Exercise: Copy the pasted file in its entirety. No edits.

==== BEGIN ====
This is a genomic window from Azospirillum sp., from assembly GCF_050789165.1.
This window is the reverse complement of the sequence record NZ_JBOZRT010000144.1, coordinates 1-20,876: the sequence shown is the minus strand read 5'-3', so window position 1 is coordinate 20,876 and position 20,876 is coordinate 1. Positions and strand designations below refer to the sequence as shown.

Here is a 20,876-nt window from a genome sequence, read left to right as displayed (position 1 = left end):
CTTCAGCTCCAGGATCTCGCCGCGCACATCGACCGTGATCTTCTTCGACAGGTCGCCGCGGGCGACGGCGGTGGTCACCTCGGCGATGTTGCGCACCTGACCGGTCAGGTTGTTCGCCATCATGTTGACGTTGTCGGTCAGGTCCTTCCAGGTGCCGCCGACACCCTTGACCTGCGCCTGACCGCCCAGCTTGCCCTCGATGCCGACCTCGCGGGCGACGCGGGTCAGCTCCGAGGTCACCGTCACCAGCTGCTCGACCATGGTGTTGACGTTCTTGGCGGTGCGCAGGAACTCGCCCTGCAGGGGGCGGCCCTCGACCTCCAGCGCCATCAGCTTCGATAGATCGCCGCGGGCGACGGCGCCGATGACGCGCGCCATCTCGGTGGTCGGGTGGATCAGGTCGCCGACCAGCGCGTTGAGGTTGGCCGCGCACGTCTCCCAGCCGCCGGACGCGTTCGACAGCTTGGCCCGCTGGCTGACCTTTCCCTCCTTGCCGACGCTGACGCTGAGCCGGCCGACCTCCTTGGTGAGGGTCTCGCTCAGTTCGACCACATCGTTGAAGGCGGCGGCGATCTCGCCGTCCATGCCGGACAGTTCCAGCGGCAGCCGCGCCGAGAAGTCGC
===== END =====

This is a genomic window from Azospirillum sp., from assembly GCF_050789165.1.
This window is the reverse complement of the sequence record NZ_JBOZRT010000144.1, coordinates 1-20,876: the sequence shown is the minus strand read 5'-3', so window position 1 is coordinate 20,876 and position 20,876 is coordinate 1. Positions and strand designations below refer to the sequence as shown.

Here is a 20,876-nt window from a genome sequence, read left to right as displayed (position 1 = left end):
CTTCAGCTCCAGGATCTCGCCGCGCACATCGACCGTGATCTTCTTCGACAGGTCGCCGCGGGCGACGGCGGTGGTCACCTCGGCGATGTTGCGCACCTGACCGGTCAGGTTGTTCGCCATCATGTTGACGTTGTCGGTCAGGTCCTTCCAGGTGCCGCCGACACCCTTGACCTGCGCCTGACCGCCCAGCTTGCCCTCGATGCCGACCTCGCGGGCGACGCGGGTCAGCTCCGAGGTCACCGTCACCAGCTGCTCGACCATGGTGTTGACGTTCTTGGCGGTGCGCAGGAACTCGCCCTGCAGGGGGCGGCCCTCGACCTCCAGCGCCATCAGCTTCGATAGATCGCCGCGGGCGACGGCGCCGATGACGCGCGCCATCTCGGTGGTCGGGTGGATCAGGTCGCCGACCAGCGCGTTGAGGTTGGCCGCGCACGTCTCCCAGCCGCCGGACGCGTTCGACAGCTTGGCCCGCTGGCTGACCTTTCCCTCCTTGCCGACGCTGACGCTGAGCCGGCCGACCTCCTTGGTGAGGGTCTCGCTCAGTTCGACCACATCGTTGAAGGCGGCGGCGATCTCGCCGTCCATGCCGGACAGTTCCAGCGGCAGCCGCGCCGAGAAGTCGC